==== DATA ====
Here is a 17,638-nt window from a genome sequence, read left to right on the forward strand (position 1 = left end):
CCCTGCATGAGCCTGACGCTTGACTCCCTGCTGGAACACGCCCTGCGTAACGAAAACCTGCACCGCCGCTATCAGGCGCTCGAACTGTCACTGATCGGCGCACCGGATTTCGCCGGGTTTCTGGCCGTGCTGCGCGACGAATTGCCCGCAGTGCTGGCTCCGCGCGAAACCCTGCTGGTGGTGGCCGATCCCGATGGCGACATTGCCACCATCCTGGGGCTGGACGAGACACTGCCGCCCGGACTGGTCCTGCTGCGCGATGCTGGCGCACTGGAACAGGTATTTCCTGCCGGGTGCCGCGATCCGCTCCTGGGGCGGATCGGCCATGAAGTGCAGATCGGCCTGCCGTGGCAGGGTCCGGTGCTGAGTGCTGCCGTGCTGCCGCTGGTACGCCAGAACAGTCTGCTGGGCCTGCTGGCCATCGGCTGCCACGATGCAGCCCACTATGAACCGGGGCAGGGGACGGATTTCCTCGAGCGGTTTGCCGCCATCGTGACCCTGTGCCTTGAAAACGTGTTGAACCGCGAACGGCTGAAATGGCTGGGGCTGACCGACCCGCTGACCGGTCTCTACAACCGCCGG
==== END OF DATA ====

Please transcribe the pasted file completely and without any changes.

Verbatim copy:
Here is a 17,638-nt window from a genome sequence, read left to right on the forward strand (position 1 = left end):
CCCTGCATGAGCCTGACGCTTGACTCCCTGCTGGAACACGCCCTGCGTAACGAAAACCTGCACCGCCGCTATCAGGCGCTCGAACTGTCACTGATCGGCGCACCGGATTTCGCCGGGTTTCTGGCCGTGCTGCGCGACGAATTGCCCGCAGTGCTGGCTCCGCGCGAAACCCTGCTGGTGGTGGCCGATCCCGATGGCGACATTGCCACCATCCTGGGGCTGGACGAGACACTGCCGCCCGGACTGGTCCTGCTGCGCGATGCTGGCGCACTGGAACAGGTATTTCCTGCCGGGTGCCGCGATCCGCTCCTGGGGCGGATCGGCCATGAAGTGCAGATCGGCCTGCCGTGGCAGGGTCCGGTGCTGAGTGCTGCCGTGCTGCCGCTGGTACGCCAGAACAGTCTGCTGGGCCTGCTGGCCATCGGCTGCCACGATGCAGCCCACTATGAACCGGGGCAGGGGACGGATTTCCTCGAGCGGTTTGCCGCCATCGTGACCCTGTGCCTTGAAAACGTGTTGAACCGCGAACGGCTGAAATGGCTGGGGCTGACCGACCCGCTGACCGGTCTCTACAACCGCCGG